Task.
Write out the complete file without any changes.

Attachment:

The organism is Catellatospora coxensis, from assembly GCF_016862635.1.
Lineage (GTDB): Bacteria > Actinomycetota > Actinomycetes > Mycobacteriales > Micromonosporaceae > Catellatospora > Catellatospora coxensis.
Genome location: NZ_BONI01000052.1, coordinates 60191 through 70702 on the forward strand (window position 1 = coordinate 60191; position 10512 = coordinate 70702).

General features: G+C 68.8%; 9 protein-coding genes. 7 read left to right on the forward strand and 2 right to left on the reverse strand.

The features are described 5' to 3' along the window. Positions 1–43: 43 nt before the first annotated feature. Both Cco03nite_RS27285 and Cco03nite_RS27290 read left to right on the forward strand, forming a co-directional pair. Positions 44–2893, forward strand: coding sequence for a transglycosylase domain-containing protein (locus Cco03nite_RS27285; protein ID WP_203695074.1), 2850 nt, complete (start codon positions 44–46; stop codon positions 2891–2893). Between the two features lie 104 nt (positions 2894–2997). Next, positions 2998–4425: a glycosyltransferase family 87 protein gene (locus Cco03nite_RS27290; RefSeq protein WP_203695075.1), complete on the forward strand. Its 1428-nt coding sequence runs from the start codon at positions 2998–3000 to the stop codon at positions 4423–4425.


The organism is Catellatospora coxensis, from assembly GCF_016862635.1.
Lineage (GTDB): Bacteria > Actinomycetota > Actinomycetes > Mycobacteriales > Micromonosporaceae > Catellatospora > Catellatospora coxensis.
Genome location: NZ_BONI01000052.1, coordinates 60191 through 70702 on the forward strand (window position 1 = coordinate 60191; position 10512 = coordinate 70702).

General features: G+C 68.8%; 9 protein-coding genes. 7 read left to right on the forward strand and 2 right to left on the reverse strand.

The features are described 5' to 3' along the window. Positions 1–43: 43 nt before the first annotated feature. Both Cco03nite_RS27285 and Cco03nite_RS27290 read left to right on the forward strand, forming a co-directional pair. Positions 44–2893, forward strand: coding sequence for a transglycosylase domain-containing protein (locus Cco03nite_RS27285; protein ID WP_203695074.1), 2850 nt, complete (start codon positions 44–46; stop codon positions 2891–2893). Between the two features lie 104 nt (positions 2894–2997). Next, positions 2998–4425: a glycosyltransferase family 87 protein gene (locus Cco03nite_RS27290; RefSeq protein WP_203695075.1), complete on the forward strand. Its 1428-nt coding sequence runs from the start codon at positions 2998–3000 to the stop codon at positions 4423–4425.